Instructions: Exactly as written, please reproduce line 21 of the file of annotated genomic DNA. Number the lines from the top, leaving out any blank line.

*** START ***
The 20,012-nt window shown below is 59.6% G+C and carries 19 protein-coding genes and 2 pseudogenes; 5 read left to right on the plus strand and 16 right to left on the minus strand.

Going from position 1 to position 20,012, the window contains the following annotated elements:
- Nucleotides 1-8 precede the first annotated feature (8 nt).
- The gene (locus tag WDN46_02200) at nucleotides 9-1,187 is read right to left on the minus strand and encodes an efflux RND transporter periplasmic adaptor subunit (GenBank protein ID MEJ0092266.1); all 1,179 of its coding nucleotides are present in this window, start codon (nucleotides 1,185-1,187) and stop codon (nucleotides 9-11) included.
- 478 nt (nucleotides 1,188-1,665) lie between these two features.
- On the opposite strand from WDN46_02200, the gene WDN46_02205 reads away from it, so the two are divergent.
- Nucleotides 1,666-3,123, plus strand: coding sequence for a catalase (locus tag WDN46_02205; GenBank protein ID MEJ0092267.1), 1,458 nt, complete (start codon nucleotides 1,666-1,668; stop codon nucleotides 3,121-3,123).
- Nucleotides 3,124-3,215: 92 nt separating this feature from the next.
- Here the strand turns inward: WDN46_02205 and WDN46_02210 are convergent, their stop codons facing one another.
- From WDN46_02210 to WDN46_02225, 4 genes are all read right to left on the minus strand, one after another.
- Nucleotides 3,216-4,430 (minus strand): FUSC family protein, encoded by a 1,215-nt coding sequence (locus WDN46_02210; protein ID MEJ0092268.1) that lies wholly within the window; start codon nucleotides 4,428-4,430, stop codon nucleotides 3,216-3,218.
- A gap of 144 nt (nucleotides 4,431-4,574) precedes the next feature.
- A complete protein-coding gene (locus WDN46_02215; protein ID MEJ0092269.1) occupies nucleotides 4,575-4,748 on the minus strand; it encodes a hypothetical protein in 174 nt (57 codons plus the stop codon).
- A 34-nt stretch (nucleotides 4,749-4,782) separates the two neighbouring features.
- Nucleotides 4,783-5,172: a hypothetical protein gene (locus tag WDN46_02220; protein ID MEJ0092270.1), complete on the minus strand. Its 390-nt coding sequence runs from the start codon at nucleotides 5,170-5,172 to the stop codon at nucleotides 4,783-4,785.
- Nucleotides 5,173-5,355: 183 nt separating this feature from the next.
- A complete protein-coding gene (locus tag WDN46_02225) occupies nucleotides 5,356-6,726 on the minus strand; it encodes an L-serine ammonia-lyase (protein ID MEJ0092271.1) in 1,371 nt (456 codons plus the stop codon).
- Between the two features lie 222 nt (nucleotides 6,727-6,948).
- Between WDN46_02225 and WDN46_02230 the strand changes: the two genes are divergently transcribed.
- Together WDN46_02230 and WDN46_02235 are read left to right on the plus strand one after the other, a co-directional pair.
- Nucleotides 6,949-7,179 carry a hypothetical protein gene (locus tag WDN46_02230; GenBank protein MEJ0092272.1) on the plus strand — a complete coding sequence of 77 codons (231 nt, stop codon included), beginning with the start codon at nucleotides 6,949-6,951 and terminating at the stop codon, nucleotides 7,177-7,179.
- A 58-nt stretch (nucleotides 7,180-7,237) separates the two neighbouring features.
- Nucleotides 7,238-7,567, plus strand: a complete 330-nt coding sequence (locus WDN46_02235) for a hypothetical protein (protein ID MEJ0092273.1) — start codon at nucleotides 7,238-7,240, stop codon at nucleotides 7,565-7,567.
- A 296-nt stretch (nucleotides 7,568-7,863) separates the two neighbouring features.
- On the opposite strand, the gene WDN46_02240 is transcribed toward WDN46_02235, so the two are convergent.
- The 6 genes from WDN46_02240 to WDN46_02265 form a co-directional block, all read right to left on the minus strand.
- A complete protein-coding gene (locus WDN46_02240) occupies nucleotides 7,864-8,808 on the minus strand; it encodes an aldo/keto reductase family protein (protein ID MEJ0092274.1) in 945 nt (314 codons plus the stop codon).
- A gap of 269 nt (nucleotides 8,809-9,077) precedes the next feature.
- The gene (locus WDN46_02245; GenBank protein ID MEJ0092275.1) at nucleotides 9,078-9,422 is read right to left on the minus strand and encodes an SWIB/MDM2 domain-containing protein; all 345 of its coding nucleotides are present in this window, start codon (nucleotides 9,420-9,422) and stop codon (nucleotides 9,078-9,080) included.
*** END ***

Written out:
- Nucleotides 6,949-7,179 carry a hypothetical protein gene (locus tag WDN46_02230; GenBank protein MEJ0092272.1) on the plus strand — a complete coding sequence of 77 codons (231 nt, stop codon included), beginning with the start codon at nucleotides 6,949-6,951 and terminating at the stop codon, nucleotides 7,177-7,179.